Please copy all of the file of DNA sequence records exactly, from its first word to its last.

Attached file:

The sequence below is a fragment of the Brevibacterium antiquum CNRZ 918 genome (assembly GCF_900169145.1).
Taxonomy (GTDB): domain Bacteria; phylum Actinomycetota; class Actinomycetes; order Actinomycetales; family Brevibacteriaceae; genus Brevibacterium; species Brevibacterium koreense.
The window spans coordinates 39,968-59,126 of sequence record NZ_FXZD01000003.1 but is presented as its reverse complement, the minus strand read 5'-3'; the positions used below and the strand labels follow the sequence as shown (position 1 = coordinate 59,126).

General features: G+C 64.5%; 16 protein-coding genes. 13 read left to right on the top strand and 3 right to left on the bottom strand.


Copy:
The sequence below is a fragment of the Brevibacterium antiquum CNRZ 918 genome (assembly GCF_900169145.1).
Taxonomy (GTDB): domain Bacteria; phylum Actinomycetota; class Actinomycetes; order Actinomycetales; family Brevibacteriaceae; genus Brevibacterium; species Brevibacterium koreense.
The window spans coordinates 39,968-59,126 of sequence record NZ_FXZD01000003.1 but is presented as its reverse complement, the minus strand read 5'-3'; the positions used below and the strand labels follow the sequence as shown (position 1 = coordinate 59,126).

General features: G+C 64.5%; 16 protein-coding genes. 13 read left to right on the top strand and 3 right to left on the bottom strand.